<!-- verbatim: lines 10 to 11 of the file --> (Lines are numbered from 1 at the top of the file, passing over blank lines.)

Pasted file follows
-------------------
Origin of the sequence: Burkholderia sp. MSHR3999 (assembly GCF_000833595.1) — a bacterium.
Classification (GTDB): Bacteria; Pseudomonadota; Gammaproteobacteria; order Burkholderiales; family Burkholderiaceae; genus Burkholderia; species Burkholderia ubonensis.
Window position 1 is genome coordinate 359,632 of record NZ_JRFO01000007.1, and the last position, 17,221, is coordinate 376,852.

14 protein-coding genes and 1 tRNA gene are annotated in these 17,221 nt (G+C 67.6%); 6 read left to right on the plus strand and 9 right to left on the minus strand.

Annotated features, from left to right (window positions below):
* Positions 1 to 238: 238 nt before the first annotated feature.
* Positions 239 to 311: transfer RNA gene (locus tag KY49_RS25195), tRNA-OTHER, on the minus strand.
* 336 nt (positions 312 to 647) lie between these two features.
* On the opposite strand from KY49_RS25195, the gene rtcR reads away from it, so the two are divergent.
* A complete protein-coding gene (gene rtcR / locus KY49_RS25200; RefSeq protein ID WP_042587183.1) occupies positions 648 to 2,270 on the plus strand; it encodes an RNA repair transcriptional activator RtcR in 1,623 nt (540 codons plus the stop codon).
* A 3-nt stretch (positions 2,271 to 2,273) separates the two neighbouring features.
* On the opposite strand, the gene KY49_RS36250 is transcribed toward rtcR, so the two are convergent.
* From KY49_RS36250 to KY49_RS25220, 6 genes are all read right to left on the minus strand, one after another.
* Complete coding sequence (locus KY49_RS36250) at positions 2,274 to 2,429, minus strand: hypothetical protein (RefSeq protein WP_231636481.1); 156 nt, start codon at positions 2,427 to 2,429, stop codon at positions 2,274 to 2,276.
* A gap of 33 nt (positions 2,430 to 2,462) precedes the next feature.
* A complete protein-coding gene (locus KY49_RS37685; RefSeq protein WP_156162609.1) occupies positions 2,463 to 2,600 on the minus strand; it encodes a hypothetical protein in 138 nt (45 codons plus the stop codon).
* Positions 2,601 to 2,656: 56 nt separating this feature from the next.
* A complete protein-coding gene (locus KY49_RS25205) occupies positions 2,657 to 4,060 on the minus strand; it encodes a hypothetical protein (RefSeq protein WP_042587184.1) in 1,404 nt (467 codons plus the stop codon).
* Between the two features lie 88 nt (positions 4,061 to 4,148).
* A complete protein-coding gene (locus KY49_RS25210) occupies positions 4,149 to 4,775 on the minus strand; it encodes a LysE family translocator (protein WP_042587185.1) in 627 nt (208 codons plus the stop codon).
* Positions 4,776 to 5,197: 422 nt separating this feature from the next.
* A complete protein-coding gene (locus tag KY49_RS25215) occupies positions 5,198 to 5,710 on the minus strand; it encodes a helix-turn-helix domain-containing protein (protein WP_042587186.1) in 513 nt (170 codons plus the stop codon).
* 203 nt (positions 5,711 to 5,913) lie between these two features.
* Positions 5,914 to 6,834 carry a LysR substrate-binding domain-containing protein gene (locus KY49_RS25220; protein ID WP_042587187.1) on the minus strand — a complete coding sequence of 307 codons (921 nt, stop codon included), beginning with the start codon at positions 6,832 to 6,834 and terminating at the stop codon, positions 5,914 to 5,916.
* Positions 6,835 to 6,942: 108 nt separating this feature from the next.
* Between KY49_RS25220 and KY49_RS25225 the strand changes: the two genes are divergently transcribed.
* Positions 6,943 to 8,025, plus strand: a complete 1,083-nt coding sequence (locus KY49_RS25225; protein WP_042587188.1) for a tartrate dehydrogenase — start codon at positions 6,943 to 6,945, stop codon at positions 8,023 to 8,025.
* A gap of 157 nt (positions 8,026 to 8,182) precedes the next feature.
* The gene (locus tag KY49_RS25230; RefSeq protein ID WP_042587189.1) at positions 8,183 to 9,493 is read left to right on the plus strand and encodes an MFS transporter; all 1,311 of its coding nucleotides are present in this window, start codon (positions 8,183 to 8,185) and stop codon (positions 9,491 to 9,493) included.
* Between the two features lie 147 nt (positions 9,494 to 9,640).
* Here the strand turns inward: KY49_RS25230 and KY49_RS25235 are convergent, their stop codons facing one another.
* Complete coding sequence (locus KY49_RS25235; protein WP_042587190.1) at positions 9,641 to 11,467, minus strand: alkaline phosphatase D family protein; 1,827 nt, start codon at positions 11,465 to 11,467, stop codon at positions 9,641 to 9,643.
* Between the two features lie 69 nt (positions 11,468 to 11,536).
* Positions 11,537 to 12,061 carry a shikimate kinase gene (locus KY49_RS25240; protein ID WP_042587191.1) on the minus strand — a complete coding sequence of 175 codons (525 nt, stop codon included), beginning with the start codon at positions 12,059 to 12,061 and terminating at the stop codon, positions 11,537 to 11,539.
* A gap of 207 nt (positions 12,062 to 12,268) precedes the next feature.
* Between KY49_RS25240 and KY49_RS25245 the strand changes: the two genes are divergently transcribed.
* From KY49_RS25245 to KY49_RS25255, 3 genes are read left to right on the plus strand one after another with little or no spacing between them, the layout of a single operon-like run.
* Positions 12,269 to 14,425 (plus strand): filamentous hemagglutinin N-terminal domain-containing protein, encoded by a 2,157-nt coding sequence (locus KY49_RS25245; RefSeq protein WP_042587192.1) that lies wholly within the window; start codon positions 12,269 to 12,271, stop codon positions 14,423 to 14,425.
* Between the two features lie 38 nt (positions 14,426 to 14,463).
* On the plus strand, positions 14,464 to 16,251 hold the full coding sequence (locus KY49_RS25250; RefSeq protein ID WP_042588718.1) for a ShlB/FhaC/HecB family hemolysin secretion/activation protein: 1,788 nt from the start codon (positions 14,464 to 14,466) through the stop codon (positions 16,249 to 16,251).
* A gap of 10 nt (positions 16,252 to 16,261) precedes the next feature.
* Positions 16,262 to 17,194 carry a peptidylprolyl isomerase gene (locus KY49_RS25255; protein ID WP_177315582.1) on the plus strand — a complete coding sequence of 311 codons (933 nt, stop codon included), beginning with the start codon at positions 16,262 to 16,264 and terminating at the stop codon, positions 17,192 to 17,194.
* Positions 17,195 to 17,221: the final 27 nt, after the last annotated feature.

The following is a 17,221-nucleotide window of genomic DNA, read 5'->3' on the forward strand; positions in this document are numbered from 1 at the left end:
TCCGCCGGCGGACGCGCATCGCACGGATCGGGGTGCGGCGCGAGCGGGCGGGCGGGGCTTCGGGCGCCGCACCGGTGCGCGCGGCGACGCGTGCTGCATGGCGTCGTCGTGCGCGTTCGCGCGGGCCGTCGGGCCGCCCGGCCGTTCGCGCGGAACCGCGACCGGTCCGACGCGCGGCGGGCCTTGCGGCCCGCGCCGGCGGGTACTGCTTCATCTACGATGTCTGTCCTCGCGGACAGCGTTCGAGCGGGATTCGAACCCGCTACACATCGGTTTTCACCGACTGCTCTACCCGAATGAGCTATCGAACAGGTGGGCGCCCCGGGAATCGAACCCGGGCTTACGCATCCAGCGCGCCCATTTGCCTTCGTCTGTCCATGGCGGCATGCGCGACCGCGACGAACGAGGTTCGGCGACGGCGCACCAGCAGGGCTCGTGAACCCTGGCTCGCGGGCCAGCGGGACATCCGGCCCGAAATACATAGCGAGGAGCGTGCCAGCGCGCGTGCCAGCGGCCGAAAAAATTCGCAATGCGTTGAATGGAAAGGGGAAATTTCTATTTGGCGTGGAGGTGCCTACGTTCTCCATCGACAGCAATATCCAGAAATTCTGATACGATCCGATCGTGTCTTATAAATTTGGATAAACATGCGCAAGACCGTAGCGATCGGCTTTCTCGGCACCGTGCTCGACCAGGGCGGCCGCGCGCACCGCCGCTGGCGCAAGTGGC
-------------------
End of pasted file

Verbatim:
* A complete protein-coding gene (gene rtcR / locus KY49_RS25200; RefSeq protein ID WP_042587183.1) occupies positions 648 to 2,270 on the plus strand; it encodes an RNA repair transcriptional activator RtcR in 1,623 nt (540 codons plus the stop codon).
* A 3-nt stretch (positions 2,271 to 2,273) separates the two neighbouring features.